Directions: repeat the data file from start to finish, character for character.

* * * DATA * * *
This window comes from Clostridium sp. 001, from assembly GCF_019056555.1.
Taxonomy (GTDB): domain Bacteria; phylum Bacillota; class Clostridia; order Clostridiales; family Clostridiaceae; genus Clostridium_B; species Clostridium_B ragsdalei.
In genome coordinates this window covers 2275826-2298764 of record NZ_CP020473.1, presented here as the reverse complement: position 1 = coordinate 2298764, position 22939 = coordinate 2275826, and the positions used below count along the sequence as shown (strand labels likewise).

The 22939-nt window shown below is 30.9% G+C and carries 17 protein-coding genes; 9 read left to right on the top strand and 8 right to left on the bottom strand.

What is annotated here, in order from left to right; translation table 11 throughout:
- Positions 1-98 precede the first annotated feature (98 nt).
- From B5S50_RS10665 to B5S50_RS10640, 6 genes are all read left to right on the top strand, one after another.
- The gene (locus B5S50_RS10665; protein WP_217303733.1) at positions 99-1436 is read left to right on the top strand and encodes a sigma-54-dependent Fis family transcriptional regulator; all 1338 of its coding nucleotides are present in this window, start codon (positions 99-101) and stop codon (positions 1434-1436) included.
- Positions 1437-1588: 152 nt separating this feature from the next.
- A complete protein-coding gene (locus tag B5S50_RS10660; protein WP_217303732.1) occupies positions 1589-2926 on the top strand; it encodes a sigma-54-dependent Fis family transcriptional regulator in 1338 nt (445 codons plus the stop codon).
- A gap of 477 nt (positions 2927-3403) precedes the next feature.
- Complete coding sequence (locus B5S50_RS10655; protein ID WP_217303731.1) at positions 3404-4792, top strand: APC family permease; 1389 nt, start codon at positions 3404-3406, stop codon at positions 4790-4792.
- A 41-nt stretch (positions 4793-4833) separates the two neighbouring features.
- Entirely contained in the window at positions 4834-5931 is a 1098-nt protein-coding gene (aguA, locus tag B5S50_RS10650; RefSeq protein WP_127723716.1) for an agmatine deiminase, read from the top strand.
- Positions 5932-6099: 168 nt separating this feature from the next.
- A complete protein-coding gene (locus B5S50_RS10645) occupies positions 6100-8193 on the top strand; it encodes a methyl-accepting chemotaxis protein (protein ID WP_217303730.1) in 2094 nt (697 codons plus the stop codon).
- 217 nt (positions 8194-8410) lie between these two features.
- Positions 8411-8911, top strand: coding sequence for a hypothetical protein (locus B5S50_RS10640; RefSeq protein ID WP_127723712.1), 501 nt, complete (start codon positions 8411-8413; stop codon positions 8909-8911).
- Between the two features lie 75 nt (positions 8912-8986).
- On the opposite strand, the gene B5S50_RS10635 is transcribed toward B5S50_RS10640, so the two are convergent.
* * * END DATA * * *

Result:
This window comes from Clostridium sp. 001, from assembly GCF_019056555.1.
Taxonomy (GTDB): domain Bacteria; phylum Bacillota; class Clostridia; order Clostridiales; family Clostridiaceae; genus Clostridium_B; species Clostridium_B ragsdalei.
In genome coordinates this window covers 2275826-2298764 of record NZ_CP020473.1, presented here as the reverse complement: position 1 = coordinate 2298764, position 22939 = coordinate 2275826, and the positions used below count along the sequence as shown (strand labels likewise).

The 22939-nt window shown below is 30.9% G+C and carries 17 protein-coding genes; 9 read left to right on the top strand and 8 right to left on the bottom strand.

What is annotated here, in order from left to right; translation table 11 throughout:
- Positions 1-98 precede the first annotated feature (98 nt).
- From B5S50_RS10665 to B5S50_RS10640, 6 genes are all read left to right on the top strand, one after another.
- The gene (locus B5S50_RS10665; protein WP_217303733.1) at positions 99-1436 is read left to right on the top strand and encodes a sigma-54-dependent Fis family transcriptional regulator; all 1338 of its coding nucleotides are present in this window, start codon (positions 99-101) and stop codon (positions 1434-1436) included.
- Positions 1437-1588: 152 nt separating this feature from the next.
- A complete protein-coding gene (locus tag B5S50_RS10660; protein WP_217303732.1) occupies positions 1589-2926 on the top strand; it encodes a sigma-54-dependent Fis family transcriptional regulator in 1338 nt (445 codons plus the stop codon).
- A gap of 477 nt (positions 2927-3403) precedes the next feature.
- Complete coding sequence (locus B5S50_RS10655; protein ID WP_217303731.1) at positions 3404-4792, top strand: APC family permease; 1389 nt, start codon at positions 3404-3406, stop codon at positions 4790-4792.
- A 41-nt stretch (positions 4793-4833) separates the two neighbouring features.
- Entirely contained in the window at positions 4834-5931 is a 1098-nt protein-coding gene (aguA, locus tag B5S50_RS10650; RefSeq protein WP_127723716.1) for an agmatine deiminase, read from the top strand.
- Positions 5932-6099: 168 nt separating this feature from the next.
- A complete protein-coding gene (locus B5S50_RS10645) occupies positions 6100-8193 on the top strand; it encodes a methyl-accepting chemotaxis protein (protein ID WP_217303730.1) in 2094 nt (697 codons plus the stop codon).
- 217 nt (positions 8194-8410) lie between these two features.
- Positions 8411-8911, top strand: coding sequence for a hypothetical protein (locus B5S50_RS10640; RefSeq protein ID WP_127723712.1), 501 nt, complete (start codon positions 8411-8413; stop codon positions 8909-8911).
- Between the two features lie 75 nt (positions 8912-8986).
- On the opposite strand, the gene B5S50_RS10635 is transcribed toward B5S50_RS10640, so the two are convergent.